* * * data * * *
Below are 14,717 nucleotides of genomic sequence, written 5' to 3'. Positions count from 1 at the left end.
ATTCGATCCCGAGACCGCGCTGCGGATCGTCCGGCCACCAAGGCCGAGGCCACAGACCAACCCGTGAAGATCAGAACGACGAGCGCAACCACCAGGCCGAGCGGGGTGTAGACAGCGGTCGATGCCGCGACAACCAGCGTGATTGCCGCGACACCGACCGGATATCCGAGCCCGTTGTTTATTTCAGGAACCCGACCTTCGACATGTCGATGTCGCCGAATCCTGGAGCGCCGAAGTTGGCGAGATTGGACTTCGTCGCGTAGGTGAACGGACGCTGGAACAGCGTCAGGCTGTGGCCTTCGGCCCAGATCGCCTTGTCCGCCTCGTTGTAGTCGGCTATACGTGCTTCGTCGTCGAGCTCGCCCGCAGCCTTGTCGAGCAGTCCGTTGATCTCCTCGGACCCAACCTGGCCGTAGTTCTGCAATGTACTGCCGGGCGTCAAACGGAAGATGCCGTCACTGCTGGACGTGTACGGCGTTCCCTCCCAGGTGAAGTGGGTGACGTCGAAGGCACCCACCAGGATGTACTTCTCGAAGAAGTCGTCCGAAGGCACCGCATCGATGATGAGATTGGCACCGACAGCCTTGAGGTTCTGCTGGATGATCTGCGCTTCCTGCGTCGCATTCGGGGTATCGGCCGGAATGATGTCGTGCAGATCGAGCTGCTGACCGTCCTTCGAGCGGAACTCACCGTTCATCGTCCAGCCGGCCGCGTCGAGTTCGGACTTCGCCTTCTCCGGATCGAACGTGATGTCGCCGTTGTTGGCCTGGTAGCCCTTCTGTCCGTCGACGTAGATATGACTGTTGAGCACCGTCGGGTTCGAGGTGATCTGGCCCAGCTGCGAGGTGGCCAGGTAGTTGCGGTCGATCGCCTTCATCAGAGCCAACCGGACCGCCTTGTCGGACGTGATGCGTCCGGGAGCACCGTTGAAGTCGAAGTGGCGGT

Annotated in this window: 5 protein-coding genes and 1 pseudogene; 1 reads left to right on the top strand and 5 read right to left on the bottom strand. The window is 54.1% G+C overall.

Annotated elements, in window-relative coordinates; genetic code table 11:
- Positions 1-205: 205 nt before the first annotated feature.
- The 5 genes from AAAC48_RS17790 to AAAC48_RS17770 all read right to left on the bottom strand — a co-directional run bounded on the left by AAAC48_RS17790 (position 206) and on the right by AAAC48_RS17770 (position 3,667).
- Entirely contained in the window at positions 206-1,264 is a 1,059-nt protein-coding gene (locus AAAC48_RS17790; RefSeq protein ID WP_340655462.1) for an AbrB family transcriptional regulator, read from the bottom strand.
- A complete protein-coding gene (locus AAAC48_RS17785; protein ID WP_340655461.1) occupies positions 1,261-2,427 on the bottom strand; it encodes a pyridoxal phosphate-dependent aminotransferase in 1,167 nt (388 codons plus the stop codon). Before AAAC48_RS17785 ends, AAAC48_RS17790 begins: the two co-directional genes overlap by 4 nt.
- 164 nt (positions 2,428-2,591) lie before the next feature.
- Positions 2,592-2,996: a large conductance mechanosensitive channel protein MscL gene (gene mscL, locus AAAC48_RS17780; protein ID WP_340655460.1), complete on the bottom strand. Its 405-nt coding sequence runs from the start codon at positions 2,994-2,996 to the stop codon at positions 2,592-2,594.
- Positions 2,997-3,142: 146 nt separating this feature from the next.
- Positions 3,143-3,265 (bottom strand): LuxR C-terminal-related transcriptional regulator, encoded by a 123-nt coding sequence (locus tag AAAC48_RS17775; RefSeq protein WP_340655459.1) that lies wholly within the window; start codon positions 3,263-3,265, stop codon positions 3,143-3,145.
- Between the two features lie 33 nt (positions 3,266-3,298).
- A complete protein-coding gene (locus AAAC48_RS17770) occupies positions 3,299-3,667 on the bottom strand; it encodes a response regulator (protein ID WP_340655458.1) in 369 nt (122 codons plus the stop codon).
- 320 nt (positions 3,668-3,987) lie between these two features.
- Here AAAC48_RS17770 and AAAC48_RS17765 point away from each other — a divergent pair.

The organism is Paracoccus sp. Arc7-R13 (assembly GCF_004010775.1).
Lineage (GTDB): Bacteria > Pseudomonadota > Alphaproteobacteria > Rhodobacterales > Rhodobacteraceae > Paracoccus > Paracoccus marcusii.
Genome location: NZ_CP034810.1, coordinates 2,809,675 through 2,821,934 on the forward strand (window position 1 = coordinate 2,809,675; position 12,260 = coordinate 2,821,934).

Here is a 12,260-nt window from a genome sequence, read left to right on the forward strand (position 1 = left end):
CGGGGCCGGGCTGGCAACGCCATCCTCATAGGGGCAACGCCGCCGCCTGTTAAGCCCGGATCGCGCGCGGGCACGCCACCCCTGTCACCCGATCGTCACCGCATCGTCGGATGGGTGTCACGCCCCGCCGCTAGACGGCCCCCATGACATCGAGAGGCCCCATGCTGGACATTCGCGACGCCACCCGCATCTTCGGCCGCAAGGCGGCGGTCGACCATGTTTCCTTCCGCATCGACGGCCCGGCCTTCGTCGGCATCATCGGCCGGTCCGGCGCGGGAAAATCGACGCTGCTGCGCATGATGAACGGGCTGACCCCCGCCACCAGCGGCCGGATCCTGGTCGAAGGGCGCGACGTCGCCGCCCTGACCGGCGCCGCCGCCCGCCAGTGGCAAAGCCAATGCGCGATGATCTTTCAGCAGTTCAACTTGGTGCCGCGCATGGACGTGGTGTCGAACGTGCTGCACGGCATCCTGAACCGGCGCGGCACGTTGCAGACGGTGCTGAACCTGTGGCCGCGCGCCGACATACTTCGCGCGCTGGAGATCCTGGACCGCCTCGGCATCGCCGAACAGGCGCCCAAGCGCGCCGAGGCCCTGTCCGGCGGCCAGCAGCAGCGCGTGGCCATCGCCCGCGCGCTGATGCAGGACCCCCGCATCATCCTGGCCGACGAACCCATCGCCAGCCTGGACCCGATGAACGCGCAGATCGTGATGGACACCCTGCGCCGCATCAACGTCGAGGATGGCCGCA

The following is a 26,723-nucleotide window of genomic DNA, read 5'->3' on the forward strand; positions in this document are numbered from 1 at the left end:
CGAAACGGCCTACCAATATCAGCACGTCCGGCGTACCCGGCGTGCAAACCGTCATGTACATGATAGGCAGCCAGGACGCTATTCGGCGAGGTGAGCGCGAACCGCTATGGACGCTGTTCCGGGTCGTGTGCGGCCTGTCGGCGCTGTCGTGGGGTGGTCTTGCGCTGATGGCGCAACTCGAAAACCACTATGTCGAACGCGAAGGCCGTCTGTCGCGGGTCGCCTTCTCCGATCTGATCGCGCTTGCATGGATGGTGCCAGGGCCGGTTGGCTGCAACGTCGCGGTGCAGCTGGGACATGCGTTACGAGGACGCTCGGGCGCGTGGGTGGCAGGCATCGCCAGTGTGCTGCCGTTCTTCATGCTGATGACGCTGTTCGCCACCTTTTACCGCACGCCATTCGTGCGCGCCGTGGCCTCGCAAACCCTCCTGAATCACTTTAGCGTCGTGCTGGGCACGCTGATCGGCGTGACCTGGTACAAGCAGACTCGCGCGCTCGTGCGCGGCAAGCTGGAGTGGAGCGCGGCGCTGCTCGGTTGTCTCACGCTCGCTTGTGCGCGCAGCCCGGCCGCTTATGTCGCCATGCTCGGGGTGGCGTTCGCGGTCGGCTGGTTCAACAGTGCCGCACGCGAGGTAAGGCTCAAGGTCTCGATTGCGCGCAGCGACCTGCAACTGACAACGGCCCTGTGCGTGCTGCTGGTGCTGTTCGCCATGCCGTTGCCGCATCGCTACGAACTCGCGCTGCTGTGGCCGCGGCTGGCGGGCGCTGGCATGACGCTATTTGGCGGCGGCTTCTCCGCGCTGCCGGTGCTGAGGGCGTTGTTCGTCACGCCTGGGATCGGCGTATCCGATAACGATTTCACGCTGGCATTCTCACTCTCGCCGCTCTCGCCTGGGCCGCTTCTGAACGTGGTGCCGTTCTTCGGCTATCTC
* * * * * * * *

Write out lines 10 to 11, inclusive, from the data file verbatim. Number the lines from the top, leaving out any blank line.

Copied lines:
- Positions 2,592-2,996: a large conductance mechanosensitive channel protein MscL gene (gene mscL, locus AAAC48_RS17780; protein ID WP_340655460.1), complete on the bottom strand. Its 405-nt coding sequence runs from the start codon at positions 2,994-2,996 to the stop codon at positions 2,592-2,594.
- Positions 2,997-3,142: 146 nt separating this feature from the next.